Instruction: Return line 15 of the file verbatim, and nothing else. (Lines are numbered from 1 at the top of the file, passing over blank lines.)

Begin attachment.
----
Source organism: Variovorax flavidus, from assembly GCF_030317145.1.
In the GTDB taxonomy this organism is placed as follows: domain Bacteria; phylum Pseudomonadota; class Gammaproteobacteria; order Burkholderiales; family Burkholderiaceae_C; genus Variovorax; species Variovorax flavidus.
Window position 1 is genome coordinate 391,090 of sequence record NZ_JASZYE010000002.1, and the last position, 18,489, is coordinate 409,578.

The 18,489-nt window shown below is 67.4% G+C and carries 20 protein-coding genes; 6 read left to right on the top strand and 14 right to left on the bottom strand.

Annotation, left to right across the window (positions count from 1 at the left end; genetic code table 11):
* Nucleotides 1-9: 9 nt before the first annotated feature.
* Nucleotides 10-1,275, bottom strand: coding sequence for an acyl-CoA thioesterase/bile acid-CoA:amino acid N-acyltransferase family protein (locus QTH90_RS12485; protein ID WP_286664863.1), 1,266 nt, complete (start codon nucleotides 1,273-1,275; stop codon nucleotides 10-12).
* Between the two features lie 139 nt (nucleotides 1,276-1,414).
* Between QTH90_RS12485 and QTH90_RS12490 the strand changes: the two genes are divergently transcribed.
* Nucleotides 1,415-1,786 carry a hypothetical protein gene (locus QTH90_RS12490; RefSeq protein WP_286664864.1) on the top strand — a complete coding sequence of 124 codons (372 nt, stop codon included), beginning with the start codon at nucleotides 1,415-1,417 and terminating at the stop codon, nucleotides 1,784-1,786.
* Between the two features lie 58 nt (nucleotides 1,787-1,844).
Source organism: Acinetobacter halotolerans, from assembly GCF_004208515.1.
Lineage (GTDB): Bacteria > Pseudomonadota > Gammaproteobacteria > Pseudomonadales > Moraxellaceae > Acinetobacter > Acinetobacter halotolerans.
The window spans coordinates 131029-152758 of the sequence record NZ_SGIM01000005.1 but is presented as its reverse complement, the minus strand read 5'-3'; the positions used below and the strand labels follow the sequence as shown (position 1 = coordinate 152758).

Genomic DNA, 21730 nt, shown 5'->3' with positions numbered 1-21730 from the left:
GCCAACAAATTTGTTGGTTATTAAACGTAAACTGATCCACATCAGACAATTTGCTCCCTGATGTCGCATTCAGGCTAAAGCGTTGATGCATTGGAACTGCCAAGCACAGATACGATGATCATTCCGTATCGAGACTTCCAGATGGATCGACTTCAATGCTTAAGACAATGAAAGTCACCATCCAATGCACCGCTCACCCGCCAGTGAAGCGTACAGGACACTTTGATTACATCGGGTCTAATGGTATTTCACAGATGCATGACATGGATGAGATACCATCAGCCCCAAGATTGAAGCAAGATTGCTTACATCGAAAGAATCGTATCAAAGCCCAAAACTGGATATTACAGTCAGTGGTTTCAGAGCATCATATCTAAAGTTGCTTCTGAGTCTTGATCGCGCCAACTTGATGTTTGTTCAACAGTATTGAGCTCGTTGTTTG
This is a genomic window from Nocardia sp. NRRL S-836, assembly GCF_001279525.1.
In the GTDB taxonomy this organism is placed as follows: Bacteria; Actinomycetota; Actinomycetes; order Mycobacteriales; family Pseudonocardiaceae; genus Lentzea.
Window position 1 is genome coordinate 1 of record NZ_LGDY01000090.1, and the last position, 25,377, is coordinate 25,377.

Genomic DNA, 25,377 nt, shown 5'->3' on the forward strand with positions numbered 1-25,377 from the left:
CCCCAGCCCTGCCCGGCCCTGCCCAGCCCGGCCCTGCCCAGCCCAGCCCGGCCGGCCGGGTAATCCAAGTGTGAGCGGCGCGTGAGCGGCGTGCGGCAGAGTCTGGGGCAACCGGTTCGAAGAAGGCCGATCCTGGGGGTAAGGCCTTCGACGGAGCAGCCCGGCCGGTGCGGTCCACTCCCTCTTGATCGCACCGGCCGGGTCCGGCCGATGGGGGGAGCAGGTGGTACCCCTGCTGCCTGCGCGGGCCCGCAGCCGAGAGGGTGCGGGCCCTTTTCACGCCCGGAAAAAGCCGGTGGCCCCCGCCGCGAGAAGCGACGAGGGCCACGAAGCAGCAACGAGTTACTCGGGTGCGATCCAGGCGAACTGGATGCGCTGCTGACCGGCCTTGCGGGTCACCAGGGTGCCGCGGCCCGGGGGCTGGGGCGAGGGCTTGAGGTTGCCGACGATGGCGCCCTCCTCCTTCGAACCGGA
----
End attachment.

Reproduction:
Genomic DNA, 21730 nt, shown 5'->3' with positions numbered 1-21730 from the left: